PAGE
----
Monday, November 7, 2011

Sentimental Sunday The Hero Helped Save His Granddaughter

I was thinking of my granddaughter, Iris, while driving and a story came to mind.  
When Iris was about 18 months old, she was an adventuresome child. (maybe her mom will drop by and correct any information I may remember incorrectly. It was a highly emotional time.) Her mom put everything up as high as she could because Iris liked to climb.  
One early evening, I received a call from Iris's mom who was clearly upset.  She said Iris had climbed, using the dresser drawers, to get to the top of a high shelf where she had put the cleaning products and had apparently gotten some rust remover called Whink on her hands.  She wasn't sure if she had gotten any in her mouth.  What should she do?  The only thing I could think of was call 911.  




The Hero came in asking what was going on.  I told him and we pulled down my bottle of Whink to see what was the active ingredient in it that removed rust. It was Hydrofluoric Acid (Hydrogen Fluoride).  I will digress here a minute to fill you in on the Hero's background.  When he worked for the building materials company, he was in charge of safety and making sure the OSHA rules were followed. He held regular safety meeting, and kept a MSDS (Material Safety Data Sheet) on each product they sold, even the cements.  When he heard Hydrofluoric Acid, he thought it sounded familiar but couldn't remember.  
We took our daughter over to watch the other children, while we took the mom and Iris into the Emergency Room. They had said bring her in. Redbeard was meeting us at the hospital.  While we were waiting, some red spots appeared on her arms and thighs, then disappeared.  The wait continued. She wasn't sick, but the worrisome reds spots would come and go. An hour later, Redbeard got them to at least let the physician's assistant see her while we waited.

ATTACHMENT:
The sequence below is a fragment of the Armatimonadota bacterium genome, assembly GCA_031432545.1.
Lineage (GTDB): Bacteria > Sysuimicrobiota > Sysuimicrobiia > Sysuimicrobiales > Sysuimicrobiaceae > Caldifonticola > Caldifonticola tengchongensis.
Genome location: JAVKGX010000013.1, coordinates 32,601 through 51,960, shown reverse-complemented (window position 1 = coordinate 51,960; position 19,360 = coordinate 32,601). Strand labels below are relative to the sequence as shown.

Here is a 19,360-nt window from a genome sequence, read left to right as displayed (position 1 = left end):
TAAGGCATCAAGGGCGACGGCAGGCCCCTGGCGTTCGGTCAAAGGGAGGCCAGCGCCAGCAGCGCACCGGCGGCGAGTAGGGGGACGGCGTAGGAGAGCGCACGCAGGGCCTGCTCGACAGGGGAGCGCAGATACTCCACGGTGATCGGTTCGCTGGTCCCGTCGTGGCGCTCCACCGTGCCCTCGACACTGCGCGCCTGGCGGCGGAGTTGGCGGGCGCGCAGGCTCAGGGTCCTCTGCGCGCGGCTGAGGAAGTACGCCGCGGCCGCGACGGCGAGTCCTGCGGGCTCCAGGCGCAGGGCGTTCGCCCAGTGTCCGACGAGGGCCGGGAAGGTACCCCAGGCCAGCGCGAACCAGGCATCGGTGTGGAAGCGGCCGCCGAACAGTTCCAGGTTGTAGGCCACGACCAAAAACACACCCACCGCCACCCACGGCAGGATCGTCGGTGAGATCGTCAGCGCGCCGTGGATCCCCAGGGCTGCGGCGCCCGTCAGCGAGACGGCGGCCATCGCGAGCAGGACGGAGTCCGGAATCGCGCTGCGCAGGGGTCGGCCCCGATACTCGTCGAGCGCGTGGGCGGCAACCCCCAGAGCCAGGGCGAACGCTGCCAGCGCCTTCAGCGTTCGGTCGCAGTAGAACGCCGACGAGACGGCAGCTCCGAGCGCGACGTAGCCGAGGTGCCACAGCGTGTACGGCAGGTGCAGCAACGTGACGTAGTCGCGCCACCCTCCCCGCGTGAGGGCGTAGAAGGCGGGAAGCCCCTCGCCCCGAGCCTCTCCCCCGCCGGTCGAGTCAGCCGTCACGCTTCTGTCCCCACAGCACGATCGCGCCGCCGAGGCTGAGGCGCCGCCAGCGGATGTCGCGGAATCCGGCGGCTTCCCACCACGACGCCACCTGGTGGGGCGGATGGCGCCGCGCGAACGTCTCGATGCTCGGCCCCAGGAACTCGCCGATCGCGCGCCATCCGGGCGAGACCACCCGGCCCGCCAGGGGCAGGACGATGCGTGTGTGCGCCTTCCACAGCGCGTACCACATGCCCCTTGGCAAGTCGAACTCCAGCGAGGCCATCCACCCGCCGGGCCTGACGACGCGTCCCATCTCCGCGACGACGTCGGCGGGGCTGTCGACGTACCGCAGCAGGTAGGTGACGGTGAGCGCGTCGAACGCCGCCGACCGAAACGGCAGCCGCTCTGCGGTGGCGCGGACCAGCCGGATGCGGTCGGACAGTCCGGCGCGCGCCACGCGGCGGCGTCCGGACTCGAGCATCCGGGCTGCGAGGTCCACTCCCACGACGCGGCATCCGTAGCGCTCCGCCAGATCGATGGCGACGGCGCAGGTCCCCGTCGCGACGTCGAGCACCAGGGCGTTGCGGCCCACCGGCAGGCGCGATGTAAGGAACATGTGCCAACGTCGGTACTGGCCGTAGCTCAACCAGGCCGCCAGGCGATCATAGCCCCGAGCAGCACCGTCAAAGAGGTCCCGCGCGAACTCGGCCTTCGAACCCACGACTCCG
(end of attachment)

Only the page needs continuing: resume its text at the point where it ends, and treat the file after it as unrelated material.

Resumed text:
Our faith believes in laying on of hands.  While we sat in the back room, still waiting, the Hero and Redbeard gave Iris a blessing, that said among other things, "that her caretaker would know what to do."  A few minutes later, the PA came back in, examined her and said she didn't see any challenges, and to give her Benedryl for the apparent red rashes and sent us home. 
The Hero was upset, but it wasn't his call, so we all loaded up in the cars and left for home.  As we were driving, the Hero slapped the steering wheel and said "I remember what Hydrofluoric Acid is!  We had it for a cleaning fluid out on a job, and it was so caustic that the men had to dress in spaceman suits when cleaning with it.  I need to see a MSDS on it, something is not right!"
When we arrived at home, he immediately got on the computer and looked at the MSDS online.  Oh, wow!  It was an awful chemical.  He found the emergency medical service number, an 800 number, and called Redbeard and told him to call.  
Later Redbeard called us back and said it was a poison control center in Denver. They were the only ones with the treatment information on the product.  The Benedryl was the wrong thing to give her.  The red splotches was the chemical moving through her body.  It was like an internal burn. He was told to give her tums, and to make pastes of the tums and apply it where the splotches had been.  
The next day my daughter took her into see the pediatrician.  The Doctor had never heard of Whink, or the treatment.  Later we found she had talked with her friend in chemical who confirmed what we had found.  She said she couldn't believe they never taught about that when she was in school. 
In the end, all was well.  In truth, Iris's caretakers found what to do.  Her granddadE loved his "Copper Top" so much.  He loved being around her and watching her never ending energy.  I wanted her to know that he was always there for her.